Rome during the Papal conclave
The best laid schemes of mice and men...right?
My husband and I, along with our two teenagers, arrive in Rome on Saturday, March 9th. We will be leaving on Friday, March 15. Our hotel is in the centro storico neighborhood. This is our second trip to Rome; The last in June 2009.
We had planned to make a few reservations and then let serendipity take care of the other meals. Now it seems that we should plan as if we are vacationing during the high season and make more reservations accordingly. We are cautiously optimistic that the Vatican will be open and our Scavi Tour will remain uncancelled.
With that in mind...Plan A:
Some choices are sentimental and/or convenient. Others based on CH recs, Eat Rome app, and Rome Foodie App. (Or, a combination of all the above.)
Sat, Mar 9, dinner: Osteria dell'Ingengo (Close to our hotel.)
Sun, Mar 10, lunch: Taking the Tram down to Cesare Casaletto
dinner: Li Rioni for Pizza
Mon, Mar 11, lunch: Nerone (maybe)
Tues, Mar 12, Scavi Tour day, lunch: Il Matriciana (husband's choice)
dinner: Boccondivino (maybe?)
Wed, Mar 13, lunch: L'Asino D'Oro
dinner: Renato e Luisa
Thur, Mar 14, lunch: Rolling the dice for this one
dinner: Armando al Pantheon (husband's choice)
Any coments would be GREATLY appreciated. My kids will eat anything but blue cheese (?)...not worried about them. Our choices seem a bit heavy on cucina romana, but I'm ok with it (I think?). I may throw Checchino dal 1887, L'Arcangelo, and Antico Arco in to the mix (depending on how much my husband wants to loosen the money belt).
Also, what can we anticipate being in season at this time?
Thank you in advance. And...this plan could all go to Hell should the Papal conclave be that week.
Do you know something the rest of us don't? Or maybe I've not been following the news.
Looks to me like there is going to be a closed-door business meeting in the Vatican in March, across the river from Rome. Maybe it will attract a crowd of media, but they tend to eat at the most touristy places, so I wouldn't worry much about your choices.
If all else fails, everything in the Jewish ghetto will be carrying on as normal.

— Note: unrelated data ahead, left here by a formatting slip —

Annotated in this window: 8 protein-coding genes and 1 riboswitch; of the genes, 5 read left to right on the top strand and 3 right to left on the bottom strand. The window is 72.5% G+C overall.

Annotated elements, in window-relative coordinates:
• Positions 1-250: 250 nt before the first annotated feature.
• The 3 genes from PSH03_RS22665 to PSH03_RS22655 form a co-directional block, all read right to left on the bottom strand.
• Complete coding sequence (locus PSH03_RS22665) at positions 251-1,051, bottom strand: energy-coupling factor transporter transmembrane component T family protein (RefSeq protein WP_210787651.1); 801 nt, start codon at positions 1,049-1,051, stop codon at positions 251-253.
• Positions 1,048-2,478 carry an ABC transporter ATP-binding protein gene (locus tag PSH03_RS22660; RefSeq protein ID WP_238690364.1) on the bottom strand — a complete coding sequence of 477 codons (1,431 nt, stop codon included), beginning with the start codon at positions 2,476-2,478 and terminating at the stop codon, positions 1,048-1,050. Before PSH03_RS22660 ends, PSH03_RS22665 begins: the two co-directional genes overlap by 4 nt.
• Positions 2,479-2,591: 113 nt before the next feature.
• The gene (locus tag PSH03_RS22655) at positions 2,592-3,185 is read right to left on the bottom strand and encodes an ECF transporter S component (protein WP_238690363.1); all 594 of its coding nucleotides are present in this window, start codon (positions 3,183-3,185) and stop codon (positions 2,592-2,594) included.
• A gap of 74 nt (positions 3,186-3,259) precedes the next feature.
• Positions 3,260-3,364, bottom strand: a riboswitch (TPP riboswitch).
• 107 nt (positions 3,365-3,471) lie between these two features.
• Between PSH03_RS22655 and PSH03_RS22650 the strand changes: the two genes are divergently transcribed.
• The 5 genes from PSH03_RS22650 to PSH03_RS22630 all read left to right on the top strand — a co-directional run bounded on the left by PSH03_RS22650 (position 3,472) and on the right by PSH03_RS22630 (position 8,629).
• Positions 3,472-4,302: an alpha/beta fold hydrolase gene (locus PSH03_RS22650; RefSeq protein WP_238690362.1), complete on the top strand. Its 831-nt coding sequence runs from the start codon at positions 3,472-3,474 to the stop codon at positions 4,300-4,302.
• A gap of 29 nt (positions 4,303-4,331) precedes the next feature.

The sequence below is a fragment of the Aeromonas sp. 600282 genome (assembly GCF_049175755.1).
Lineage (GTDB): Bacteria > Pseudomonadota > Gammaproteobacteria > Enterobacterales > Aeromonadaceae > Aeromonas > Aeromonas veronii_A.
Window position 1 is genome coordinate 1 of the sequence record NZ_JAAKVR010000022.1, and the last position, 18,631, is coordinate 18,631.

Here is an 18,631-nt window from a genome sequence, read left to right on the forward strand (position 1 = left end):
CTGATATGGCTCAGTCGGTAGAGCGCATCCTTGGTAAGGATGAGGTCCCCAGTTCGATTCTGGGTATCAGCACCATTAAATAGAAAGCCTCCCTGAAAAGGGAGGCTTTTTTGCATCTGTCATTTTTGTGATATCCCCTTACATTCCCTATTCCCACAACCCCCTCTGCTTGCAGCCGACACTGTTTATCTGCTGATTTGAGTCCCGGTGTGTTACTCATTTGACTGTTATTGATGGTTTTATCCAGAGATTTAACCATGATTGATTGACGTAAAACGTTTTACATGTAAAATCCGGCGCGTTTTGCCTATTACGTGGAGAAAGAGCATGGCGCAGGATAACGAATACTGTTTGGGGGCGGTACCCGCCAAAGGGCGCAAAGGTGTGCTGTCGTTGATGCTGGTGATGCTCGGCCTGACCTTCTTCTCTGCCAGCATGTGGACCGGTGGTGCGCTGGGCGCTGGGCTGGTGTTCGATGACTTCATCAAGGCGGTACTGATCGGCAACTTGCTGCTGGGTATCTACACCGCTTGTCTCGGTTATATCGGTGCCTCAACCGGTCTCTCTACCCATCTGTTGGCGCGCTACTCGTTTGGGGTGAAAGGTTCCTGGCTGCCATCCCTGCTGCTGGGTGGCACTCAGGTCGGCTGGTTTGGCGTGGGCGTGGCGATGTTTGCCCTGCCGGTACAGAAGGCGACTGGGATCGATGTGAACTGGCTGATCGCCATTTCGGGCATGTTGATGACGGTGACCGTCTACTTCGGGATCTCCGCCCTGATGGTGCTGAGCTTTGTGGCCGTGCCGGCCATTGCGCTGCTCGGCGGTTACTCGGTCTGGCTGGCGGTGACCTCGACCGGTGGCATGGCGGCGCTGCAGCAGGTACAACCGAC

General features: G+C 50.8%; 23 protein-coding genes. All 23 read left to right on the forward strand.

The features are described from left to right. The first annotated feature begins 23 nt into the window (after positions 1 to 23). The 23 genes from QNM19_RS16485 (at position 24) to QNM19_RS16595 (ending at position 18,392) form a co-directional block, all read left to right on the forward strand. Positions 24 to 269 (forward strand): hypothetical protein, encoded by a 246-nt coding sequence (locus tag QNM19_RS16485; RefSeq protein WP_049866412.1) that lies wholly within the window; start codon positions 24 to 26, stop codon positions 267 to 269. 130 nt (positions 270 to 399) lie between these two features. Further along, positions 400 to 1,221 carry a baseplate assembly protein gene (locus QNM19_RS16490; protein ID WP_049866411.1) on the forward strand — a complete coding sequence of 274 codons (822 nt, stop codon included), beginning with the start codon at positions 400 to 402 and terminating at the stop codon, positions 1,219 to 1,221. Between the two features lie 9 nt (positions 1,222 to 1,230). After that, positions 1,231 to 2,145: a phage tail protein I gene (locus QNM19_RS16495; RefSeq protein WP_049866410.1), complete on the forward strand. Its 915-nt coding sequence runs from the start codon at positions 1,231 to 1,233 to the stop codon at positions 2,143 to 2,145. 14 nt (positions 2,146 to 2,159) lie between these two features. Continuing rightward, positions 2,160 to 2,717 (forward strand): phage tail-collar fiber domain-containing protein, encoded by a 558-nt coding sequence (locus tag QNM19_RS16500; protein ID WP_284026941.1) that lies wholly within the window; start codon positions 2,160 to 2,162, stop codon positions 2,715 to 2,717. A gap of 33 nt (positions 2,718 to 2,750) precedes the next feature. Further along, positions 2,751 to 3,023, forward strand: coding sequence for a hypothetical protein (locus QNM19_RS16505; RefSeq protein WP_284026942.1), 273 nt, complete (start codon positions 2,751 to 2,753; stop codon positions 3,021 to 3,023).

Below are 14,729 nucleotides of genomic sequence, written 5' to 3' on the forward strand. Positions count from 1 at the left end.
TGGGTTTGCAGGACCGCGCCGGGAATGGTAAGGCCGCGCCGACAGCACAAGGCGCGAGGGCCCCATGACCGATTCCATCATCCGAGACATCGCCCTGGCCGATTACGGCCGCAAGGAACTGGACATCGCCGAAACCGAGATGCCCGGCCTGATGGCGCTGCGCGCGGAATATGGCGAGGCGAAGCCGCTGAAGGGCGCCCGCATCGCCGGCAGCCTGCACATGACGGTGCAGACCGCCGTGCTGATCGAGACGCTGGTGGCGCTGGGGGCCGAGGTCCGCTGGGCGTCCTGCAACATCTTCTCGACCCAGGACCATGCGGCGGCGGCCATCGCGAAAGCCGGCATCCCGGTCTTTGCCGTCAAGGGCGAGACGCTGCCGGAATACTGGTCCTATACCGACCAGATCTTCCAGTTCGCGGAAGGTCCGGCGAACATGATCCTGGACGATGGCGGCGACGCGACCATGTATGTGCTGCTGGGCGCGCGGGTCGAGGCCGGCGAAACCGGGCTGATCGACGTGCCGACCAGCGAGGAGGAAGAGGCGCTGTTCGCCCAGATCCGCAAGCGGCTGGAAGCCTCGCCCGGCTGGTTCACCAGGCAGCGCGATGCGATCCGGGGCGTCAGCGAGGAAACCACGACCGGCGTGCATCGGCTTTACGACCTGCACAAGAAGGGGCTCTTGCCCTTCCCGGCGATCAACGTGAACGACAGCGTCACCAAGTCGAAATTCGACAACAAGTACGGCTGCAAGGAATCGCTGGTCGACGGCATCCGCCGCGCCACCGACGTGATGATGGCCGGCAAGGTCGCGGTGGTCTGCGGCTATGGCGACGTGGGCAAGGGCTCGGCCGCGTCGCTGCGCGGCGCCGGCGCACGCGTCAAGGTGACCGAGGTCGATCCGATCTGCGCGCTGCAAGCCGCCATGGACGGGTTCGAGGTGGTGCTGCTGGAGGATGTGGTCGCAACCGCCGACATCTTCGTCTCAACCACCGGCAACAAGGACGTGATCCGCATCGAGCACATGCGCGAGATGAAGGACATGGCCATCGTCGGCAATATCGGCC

Did you actually say Hell and Papal Conclave in the same sentence?!
You are right to be concerned about getting into the Vatican. Once the conclave starts, then the Sistina will definitely be closed. As will other parts of the Vatican. Also, since the election is likely to attract hundreds of thousands of people (Yes, Berninibee, it will be a huge impact on the city) that may effect your plans as well.
All your choices seem like good ones. My only comment would be to choose another place for dinner on your first night. Ingengno is more of a lunch place (at least in my opinion)
believe me the press and all the faithful that will want to be there for this historic event will not be staying in Prati and they will need to eat
why would it be different from any other major Conference, holiday, Jubilee or other event that fills up the City in a major way? We were there for the Millenium, among other times, there were a lot of people but also we ate just fine, so I wouldnt stress too much.
Sounds to me like it is going to be pretty hectic here.
The farther from the Vatican the calmer it should be.
Thanks for the info on Ingengno. I think I'll switch it out for Nino. Both are close to our hotel. If everything goes well with our flight/customs/ride to hotel, we might be able to hit Ingengno our first day for lunch.
And...yes, yes I did use Hell & Papal conclave in the same sentence...Heaven help me.
We were actually in Rome during the last Conclave. Fortunately we arrived just after the funeral crowds had disbursed, and since we had the luxury of a 2-week trip, we avoided the Vatican entirely until the present pope was elected. Even then, the Vatican was very crowded--although I would expect less so this time with a papal resignation rather than a death. I don't remember any difficulties with restaurant reservations, but my kids were much younger then, so we mostly had lunch out and dinner at our apartment. What I do remember being difficult was transportation generally. My husband wanted to fly up to Piemonte alone one weekend to visit friends, and he had to pull strings with a carabinieri colonel we know to get there.